Sarah Vaughan Sings George Gershwin (Remastered) [ Mono ] Sarah Vaughan
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- 1Isn't It A Pity?03:58
- 2Of Thee I Sing (Master Take)03:10
- 3I'll Build A Stairway To Paradise02:40
- 4Someone To Watch Over Me03:58
- 5Bidin My Time03:02
- 6The Man I Love03:37
- 7How Long Has This Been Going On?03:59
- 8My One And Only (What Am I Gonna Do?)03:14
- 10I've Got A Crush On You04:00
- 12Aren't You Kinda Glad We Did?03:29
- 13They All Laughed02:25
- 14Looking For A Boy03:41
- 15He Loves And She Loves03:26
- 16My Man's Gone Now04:21
- 17I Won't Say I Will But I Won't Say I Won't03:24
- 18A Foggy Day03:49
- 19Let's Call The Whole Thing Off02:25
- 20Things Are Looking Up03:35
- 21Do It Again03:15
- 22Love Walked In03:18
Info for Sarah Vaughan Sings George Gershwin (Remastered) [ Mono ]
This HighResAudio release contains the complete original Sarah Vaughan double album set "Sarah Vaughan Sings George Gershwin" (Mercury MGP-2-101), which presents Sarah performing songs by the great composer backed by the Hal Mooney orchestra. A variety of other Gershwin songs (and different versions of the same songs included on the album) recorded by the singer for different labels during that same period have been added here as a bonus. Featured musicians include Miles Davis, Cannonball Adderley, J. J. Johnson, Kai Winding, and Roy Haynes, among many others.
Sarah Vaughan, vocals
Hal Mooney & His Orchestra
Jimmy Jones, piano
Produced by Bob Shad
Jazz critic Leonard Feather called her “the most important singer to emerge from the bop era.” Ella Fitzgerald called her the world’s “greatest singing talent.” During the course of a career that spanned nearly fifty years, she was the singer’s singer, influencing everyone from Mel Torme to Anita Baker. She was among the musical elite identified by their first names. She was Sarah, Sassy — the incomparable Sarah Vaughan.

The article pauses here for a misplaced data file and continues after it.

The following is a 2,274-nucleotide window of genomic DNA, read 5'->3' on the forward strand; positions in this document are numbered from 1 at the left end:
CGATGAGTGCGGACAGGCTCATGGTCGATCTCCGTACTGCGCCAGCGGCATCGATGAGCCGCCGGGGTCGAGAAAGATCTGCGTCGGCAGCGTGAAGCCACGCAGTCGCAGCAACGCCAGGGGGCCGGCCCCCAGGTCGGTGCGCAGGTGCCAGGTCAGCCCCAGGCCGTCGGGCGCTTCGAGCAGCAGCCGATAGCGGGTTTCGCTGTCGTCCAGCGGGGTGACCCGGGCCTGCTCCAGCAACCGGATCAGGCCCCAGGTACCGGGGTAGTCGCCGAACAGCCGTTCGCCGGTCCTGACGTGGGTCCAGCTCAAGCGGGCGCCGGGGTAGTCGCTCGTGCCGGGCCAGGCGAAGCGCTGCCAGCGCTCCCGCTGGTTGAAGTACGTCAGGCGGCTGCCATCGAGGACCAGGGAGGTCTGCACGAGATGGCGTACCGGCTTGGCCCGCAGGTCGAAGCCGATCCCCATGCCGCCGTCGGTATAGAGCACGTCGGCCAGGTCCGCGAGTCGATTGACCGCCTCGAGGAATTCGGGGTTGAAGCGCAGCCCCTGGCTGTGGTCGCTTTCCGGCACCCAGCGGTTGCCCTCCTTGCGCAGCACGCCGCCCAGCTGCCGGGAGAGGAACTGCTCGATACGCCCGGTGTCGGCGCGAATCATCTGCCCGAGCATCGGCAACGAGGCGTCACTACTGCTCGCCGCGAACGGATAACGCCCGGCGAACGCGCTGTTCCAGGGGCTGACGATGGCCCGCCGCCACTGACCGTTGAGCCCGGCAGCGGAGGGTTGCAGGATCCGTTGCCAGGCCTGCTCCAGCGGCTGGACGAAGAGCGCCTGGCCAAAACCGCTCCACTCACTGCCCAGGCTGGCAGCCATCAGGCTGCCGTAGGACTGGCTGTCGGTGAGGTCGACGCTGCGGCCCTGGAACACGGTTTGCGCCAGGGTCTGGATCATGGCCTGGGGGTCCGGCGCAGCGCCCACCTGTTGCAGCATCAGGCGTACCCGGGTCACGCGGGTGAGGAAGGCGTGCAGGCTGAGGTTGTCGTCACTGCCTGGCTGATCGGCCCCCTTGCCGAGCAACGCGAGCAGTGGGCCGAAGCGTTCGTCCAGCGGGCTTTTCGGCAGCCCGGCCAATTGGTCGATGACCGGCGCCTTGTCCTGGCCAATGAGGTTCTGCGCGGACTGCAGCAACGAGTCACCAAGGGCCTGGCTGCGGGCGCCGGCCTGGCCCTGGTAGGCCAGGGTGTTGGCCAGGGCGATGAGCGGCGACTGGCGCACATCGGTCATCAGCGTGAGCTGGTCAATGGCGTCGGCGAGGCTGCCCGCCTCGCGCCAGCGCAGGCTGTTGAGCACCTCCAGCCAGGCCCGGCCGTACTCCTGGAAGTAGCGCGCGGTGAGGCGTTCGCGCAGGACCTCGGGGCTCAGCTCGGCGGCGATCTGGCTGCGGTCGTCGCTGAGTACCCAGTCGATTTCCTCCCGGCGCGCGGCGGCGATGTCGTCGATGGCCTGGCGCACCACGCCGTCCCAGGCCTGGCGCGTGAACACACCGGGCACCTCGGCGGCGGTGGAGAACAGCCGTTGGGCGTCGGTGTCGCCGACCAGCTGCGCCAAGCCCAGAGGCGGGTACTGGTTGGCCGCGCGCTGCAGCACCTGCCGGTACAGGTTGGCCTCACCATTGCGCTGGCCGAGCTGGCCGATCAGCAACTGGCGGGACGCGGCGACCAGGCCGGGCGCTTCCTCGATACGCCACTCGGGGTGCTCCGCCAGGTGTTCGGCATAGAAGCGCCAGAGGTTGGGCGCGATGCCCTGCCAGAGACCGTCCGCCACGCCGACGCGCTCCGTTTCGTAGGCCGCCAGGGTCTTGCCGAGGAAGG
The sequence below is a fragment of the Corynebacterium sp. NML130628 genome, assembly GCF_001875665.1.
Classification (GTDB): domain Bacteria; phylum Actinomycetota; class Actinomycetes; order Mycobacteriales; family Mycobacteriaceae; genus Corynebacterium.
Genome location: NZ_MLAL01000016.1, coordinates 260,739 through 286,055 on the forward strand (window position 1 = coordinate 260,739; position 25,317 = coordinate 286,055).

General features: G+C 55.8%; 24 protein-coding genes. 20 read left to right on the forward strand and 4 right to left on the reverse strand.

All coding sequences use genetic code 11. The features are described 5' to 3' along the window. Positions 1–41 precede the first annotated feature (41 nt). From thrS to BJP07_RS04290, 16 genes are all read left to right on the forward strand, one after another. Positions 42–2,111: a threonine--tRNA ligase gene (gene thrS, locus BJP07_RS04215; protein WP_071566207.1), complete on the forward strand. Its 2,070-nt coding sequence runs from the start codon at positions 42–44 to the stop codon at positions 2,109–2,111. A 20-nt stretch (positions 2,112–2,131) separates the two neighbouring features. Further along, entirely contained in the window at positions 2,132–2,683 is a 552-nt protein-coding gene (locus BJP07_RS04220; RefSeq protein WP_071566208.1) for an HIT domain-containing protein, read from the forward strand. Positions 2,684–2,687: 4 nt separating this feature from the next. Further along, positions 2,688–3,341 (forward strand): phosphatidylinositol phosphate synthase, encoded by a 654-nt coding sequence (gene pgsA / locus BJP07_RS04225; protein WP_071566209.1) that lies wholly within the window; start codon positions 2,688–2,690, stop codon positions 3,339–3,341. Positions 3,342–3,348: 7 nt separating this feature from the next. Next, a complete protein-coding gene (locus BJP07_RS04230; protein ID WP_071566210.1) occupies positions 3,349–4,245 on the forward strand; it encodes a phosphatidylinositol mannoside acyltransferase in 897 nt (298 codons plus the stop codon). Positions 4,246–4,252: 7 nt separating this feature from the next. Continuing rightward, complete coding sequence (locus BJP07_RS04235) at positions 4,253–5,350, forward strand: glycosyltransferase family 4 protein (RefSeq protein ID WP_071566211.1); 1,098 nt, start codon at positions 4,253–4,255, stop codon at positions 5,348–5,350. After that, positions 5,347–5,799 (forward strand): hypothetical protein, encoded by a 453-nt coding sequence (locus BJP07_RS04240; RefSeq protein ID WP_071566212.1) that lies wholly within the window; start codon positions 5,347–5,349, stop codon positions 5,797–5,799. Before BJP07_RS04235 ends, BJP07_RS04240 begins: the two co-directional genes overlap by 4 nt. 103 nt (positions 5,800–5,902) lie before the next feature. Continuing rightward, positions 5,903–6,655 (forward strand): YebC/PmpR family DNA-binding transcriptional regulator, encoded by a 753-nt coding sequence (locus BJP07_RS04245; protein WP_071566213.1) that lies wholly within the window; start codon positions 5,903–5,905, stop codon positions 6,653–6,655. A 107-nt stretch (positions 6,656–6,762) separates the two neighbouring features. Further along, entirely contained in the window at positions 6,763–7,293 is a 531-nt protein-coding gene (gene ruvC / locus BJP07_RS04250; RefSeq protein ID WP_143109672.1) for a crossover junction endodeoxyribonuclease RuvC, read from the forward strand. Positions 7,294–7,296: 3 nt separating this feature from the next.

Born in Newark, New Jersey, in 1924, Vaughan was immediately surrounded by music: her carpenter father was an amateur guitarist and her laundress mother was a church vocalist. Young Sarah studied piano from the age of seven, and before entering her teens had become an organist and choir soloist at the Mount Zion Baptist Church. When she was eighteen, friends dared her to enter the famed Wednesday Night Amateur Contest at Harlem’s Apollo Theater. She gave a sizzling rendition of “Body and Soul,” and won first prize. In the audience that night was the singer Billy Eckstine. Six months later, she had joined Eckstine in Earl Hines’s big band along with jazz legends Dizzy Gillespie and Charlie Parker.
When Eckstine formed his own band soon after, Vaughan went with him. Others including Miles Davis and Art Blakey, were eventually to join the band as well. Within a year, however, Vaughan wanted to give a solo career a try. By late 1947, she had topped the charts with “Tenderly,” and as the 1940s gave way to the 1950s, Vaughan expanded her jazz repertoire to include pop music. As a result, she enlarged her audience, gained increased attention for her formidable talent, and compiled additional hits, including the Broadway show tunes “Whatever Lola Wants” and “Mr. Wonderful.” While jazz purists balked at these efforts, no one could deny that in any genre, Vaughan had one of the greatest voices in the business.
In the late 1960s, Vaughan returned to jazz music, performing and making regular recordings. Throughout the 1970s and ’80s she recorded with such jazz notables as Oscar Peterson, Louie Bellson, Zoot Sims, Herbie Hancock, Ron Carter, Don Cherry, and J.J. Johnson. Her recordings of the “Duke Ellington Song Book (1 and 2)” are considered some of the finest recordings of the time. While for many years her signature song had been “Misty,” by the mid-70’s, she was closing every show with Sondheim’s “Send In The Clowns.” In 1982, while in her late fifties, Vaughan won the Grammy for Best Jazz Vocalist for her album, “Gershwin Live”!
While she continued to work without the massive commercial success enjoyed by colleagues such as Peggy Lee, Rosemary Clooney, and Ella Fitzgerald, Sarah Vaughan consistently retained a special place in the hearts of fellow musicians and audiences alike. She continually performed at top venues, playing to adoring sell-out crowds well into her sixties. Remarkably, unlike many singers, she lost none of her extraordinary talent as time went on. Her multi-octave range, with its swooping highs and sensual lows, and the youthful suppleness of her voice shaded by a luscious timbre and executed with fierce control, all remained intact. In 1990, at the age sixty-six, Sarah Vaughan passed away. Shortly after her death, Mel Torme summed up the feelings of all who had seen her, saying “She had the single best vocal instrument of any singer working in the popular field.” (Source: http://www.pbs.org)
This album contains no booklet.